I’m sorry to hear that you have a child with Tetralogy of Fallot. In reply to your query I have put together a summary of some of the information that I have located and some useful contact details.
Tetralogy of Fallot is comprised of four elements, all of which interfere with blood flow to the lungs: a hole or ventricular septal defect that lets blood pass from the right to left ventricle without going through the lungs, a narrow stenosis that blocks the passage of blood from the right ventricle to the lungs, the right ventricle is more muscular than usual and the aorta is mal-positioned over the ventricular septal defect.
Approximately 15% of patients with Tetralogy of Fallot have a chromosome abnormality, a deletion of a small section of chromosome 22 (22q11). This can be detected by a technique called fluorescent in situ hybridisation or FISH in which the chromosomes are ‘stained’ to identify the deletion. In most cases the chromosome deletion is not inherited, though it can be passed on to future generations.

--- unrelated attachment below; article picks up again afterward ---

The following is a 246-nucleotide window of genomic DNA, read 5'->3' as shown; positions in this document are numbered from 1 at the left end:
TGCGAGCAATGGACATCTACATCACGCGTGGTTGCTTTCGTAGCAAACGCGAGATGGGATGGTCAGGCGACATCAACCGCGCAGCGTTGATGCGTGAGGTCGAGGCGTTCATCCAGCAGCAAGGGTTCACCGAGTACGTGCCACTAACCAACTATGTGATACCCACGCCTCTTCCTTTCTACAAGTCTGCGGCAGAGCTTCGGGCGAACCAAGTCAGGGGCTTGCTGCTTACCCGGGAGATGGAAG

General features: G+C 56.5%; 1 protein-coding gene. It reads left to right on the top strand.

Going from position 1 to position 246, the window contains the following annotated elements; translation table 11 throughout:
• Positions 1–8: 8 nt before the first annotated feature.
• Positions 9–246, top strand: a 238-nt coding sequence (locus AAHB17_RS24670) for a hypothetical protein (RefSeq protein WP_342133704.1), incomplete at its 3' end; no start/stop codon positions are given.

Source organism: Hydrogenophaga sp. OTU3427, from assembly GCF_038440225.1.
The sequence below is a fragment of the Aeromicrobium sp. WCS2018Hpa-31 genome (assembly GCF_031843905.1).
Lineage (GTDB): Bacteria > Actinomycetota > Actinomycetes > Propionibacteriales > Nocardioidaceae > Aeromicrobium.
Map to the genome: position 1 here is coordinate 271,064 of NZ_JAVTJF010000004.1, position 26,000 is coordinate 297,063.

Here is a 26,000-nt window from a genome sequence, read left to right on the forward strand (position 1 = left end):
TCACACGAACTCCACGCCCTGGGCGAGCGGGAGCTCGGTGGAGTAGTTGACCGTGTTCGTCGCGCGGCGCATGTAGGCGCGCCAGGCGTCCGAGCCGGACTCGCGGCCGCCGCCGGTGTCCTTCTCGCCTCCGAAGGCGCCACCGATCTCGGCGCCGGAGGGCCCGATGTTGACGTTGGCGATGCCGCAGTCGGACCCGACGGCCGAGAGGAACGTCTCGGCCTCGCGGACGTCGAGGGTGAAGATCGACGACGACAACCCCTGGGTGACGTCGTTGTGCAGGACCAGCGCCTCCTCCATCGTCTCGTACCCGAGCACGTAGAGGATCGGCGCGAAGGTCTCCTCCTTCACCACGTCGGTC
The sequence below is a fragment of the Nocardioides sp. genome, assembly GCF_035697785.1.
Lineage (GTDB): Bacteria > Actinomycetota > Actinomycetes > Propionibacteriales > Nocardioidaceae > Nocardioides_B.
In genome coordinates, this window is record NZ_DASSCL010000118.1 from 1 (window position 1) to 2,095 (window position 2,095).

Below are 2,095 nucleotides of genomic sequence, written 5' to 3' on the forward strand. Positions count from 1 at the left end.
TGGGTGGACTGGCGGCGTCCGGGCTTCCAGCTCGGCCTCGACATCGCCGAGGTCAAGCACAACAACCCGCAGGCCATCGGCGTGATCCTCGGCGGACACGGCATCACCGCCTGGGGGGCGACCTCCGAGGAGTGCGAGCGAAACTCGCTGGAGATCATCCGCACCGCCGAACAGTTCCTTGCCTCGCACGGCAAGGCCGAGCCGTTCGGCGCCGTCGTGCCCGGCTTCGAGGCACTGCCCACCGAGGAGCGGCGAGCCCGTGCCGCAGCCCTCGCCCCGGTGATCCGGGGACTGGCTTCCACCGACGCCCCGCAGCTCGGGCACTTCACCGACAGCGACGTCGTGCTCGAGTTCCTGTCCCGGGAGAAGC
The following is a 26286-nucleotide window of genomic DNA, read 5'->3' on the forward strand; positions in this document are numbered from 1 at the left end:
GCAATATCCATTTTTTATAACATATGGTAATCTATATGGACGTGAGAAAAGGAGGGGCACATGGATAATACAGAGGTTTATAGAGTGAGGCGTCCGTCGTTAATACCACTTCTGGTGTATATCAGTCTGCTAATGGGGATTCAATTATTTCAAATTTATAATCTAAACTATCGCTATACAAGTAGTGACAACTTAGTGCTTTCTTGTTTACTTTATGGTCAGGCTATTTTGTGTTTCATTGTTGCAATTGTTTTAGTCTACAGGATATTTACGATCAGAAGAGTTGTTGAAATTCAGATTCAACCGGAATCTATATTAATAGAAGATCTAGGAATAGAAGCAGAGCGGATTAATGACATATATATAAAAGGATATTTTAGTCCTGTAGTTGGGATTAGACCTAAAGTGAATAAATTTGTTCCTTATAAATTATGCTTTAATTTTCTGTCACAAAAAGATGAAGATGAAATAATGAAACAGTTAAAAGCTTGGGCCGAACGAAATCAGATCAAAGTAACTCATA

The heart defects in patients with tetralogy of fallot are usually repaired surgically.
The Association of Genetic Support of Australasia has the contact details of many families with genetic conditions, their contact details are:
66 Albion Street
Tel: 02 9211 1462
Dr Jane Fleming